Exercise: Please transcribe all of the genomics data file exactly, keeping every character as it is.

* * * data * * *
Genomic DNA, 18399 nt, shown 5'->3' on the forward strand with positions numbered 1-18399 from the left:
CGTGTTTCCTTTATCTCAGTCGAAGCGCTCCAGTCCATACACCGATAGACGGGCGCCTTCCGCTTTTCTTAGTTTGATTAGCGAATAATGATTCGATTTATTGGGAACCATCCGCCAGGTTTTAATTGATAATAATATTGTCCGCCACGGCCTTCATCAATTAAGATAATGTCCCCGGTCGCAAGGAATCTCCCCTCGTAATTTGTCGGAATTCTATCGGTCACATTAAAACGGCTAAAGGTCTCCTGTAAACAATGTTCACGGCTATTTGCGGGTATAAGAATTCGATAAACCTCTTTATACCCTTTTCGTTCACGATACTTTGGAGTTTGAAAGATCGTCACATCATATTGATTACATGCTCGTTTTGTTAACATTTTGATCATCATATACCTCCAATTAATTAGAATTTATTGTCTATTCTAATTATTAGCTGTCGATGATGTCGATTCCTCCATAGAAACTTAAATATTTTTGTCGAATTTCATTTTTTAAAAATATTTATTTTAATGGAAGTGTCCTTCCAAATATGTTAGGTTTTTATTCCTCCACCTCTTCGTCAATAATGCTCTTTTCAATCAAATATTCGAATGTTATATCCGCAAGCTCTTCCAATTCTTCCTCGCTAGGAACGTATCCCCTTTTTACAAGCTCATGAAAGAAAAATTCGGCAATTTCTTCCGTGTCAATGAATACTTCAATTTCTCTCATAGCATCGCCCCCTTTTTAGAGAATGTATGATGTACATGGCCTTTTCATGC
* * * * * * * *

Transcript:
Genomic DNA, 18399 nt, shown 5'->3' on the forward strand with positions numbered 1-18399 from the left:
CGTGTTTCCTTTATCTCAGTCGAAGCGCTCCAGTCCATACACCGATAGACGGGCGCCTTCCGCTTTTCTTAGTTTGATTAGCGAATAATGATTCGATTTATTGGGAACCATCCGCCAGGTTTTAATTGATAATAATATTGTCCGCCACGGCCTTCATCAATTAAGATAATGTCCCCGGTCGCAAGGAATCTCCCCTCGTAATTTGTCGGAATTCTATCGGTCACATTAAAACGGCTAAAGGTCTCCTGTAAACAATGTTCACGGCTATTTGCGGGTATAAGAATTCGATAAACCTCTTTATACCCTTTTCGTTCACGATACTTTGGAGTTTGAAAGATCGTCACATCATATTGATTACATGCTCGTTTTGTTAACATTTTGATCATCATATACCTCCAATTAATTAGAATTTATTGTCTATTCTAATTATTAGCTGTCGATGATGTCGATTCCTCCATAGAAACTTAAATATTTTTGTCGAATTTCATTTTTTAAAAATATTTATTTTAATGGAAGTGTCCTTCCAAATATGTTAGGTTTTTATTCCTCCACCTCTTCGTCAATAATGCTCTTTTCAATCAAATATTCGAATGTTATATCCGCAAGCTCTTCCAATTCTTCCTCGCTAGGAACGTATCCCCTTTTTACAAGCTCATGAAAGAAAAATTCGGCAATTTCTTCCGTGTCAATGAATACTTCAATTTCTCTCATAGCATCGCCCCCTTTTTAGAGAATGTATGATGTACATGGCCTTTTCATGC